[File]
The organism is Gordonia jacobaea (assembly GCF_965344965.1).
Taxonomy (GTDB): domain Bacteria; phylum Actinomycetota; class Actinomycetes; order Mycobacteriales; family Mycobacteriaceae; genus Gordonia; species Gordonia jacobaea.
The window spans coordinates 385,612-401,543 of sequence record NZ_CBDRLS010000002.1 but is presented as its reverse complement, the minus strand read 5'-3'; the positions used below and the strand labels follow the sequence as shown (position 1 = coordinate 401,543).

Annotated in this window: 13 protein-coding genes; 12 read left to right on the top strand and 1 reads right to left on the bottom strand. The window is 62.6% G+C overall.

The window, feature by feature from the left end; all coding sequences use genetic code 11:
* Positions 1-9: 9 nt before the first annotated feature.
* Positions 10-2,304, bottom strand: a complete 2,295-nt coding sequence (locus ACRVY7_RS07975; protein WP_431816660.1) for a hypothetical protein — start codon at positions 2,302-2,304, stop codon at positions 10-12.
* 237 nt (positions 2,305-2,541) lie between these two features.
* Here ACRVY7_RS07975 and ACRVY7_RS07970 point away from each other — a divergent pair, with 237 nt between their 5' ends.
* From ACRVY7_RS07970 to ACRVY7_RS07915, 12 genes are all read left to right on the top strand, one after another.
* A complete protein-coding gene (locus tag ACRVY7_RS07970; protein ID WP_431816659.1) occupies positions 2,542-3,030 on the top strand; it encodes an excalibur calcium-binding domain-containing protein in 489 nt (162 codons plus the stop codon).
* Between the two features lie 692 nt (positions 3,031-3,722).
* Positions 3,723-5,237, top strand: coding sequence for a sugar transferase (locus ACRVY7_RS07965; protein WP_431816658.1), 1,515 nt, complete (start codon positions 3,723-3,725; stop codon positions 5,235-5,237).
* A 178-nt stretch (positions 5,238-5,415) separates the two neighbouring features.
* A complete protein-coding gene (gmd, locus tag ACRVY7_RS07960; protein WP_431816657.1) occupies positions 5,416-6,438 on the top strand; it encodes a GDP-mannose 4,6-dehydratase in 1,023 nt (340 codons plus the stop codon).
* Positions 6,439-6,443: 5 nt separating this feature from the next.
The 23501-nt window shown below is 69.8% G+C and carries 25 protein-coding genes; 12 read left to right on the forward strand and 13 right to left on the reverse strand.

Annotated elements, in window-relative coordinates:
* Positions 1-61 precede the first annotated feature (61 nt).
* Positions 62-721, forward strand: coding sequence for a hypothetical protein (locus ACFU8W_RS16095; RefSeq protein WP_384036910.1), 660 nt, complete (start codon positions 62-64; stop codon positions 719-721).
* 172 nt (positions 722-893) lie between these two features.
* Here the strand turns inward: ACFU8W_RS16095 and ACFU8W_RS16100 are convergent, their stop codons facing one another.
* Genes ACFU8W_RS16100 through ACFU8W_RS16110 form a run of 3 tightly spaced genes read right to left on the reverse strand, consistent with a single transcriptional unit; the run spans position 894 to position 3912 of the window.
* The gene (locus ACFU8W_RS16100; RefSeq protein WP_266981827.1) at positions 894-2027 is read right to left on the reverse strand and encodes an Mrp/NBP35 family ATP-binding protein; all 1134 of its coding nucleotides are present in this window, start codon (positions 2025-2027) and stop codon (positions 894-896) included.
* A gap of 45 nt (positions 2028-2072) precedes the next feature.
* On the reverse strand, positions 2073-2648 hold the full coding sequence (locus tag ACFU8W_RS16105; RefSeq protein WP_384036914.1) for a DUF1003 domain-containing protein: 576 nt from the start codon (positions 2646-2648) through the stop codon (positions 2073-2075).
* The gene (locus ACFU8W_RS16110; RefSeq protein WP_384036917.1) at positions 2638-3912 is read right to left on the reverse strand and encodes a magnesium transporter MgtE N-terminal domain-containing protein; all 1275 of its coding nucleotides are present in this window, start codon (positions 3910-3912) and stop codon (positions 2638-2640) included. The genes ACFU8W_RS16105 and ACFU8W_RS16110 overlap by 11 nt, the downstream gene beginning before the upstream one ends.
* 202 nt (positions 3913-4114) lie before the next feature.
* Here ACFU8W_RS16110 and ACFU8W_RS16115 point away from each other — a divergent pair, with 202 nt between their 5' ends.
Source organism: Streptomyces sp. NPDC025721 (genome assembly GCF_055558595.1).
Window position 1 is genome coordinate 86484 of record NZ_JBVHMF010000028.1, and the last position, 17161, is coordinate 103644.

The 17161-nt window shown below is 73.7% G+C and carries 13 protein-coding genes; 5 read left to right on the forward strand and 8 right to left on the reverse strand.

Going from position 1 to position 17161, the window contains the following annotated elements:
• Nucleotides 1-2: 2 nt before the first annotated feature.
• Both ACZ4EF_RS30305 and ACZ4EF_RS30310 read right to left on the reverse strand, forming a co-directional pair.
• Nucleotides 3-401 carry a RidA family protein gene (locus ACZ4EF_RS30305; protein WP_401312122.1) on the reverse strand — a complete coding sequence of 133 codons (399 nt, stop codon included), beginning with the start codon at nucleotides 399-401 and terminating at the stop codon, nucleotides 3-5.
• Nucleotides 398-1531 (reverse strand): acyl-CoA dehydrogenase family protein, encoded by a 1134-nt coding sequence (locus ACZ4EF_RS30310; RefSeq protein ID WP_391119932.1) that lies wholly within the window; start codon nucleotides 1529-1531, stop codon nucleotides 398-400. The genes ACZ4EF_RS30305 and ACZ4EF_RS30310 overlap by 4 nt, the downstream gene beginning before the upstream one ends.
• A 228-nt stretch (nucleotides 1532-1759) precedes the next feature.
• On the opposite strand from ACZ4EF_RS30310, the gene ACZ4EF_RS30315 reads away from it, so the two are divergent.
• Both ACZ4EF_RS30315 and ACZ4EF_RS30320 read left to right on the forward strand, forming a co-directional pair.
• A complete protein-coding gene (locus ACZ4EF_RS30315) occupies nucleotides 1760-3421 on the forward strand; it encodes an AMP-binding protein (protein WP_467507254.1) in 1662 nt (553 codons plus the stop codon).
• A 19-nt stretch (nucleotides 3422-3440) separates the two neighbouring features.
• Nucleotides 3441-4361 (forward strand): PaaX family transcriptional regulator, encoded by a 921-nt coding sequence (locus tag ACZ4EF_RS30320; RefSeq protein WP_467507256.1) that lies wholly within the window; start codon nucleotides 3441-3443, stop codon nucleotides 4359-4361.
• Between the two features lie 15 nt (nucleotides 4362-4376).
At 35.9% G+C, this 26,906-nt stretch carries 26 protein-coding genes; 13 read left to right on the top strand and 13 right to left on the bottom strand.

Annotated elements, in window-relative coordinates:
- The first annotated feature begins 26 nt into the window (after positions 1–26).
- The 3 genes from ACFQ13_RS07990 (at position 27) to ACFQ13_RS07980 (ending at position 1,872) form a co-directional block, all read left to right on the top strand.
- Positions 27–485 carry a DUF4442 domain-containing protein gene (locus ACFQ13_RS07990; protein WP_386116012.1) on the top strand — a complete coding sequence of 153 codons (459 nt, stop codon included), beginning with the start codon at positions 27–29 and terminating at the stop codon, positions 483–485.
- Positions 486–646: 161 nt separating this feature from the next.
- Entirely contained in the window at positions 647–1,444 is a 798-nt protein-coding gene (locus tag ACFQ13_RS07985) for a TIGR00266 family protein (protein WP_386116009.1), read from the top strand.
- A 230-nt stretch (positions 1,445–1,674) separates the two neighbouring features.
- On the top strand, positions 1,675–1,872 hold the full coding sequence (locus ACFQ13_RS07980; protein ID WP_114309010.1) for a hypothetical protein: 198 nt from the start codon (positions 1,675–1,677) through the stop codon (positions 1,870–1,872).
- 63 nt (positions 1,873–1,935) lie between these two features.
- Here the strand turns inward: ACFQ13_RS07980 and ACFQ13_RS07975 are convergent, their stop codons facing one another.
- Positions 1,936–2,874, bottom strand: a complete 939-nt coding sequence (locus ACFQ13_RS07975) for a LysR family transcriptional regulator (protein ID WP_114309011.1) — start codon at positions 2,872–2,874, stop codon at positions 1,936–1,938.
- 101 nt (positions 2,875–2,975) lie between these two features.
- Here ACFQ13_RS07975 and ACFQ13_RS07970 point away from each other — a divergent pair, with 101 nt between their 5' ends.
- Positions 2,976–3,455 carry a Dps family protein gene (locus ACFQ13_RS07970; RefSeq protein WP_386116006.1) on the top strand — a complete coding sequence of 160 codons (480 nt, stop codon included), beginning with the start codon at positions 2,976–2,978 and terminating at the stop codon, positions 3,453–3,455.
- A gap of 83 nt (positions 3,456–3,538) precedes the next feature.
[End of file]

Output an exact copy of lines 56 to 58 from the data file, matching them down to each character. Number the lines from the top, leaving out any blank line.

- Positions 1,936–2,874, bottom strand: a complete 939-nt coding sequence (locus ACFQ13_RS07975) for a LysR family transcriptional regulator (protein ID WP_114309011.1) — start codon at positions 2,872–2,874, stop codon at positions 1,936–1,938.
- 101 nt (positions 2,875–2,975) lie between these two features.
- Here ACFQ13_RS07975 and ACFQ13_RS07970 point away from each other — a divergent pair, with 101 nt between their 5' ends.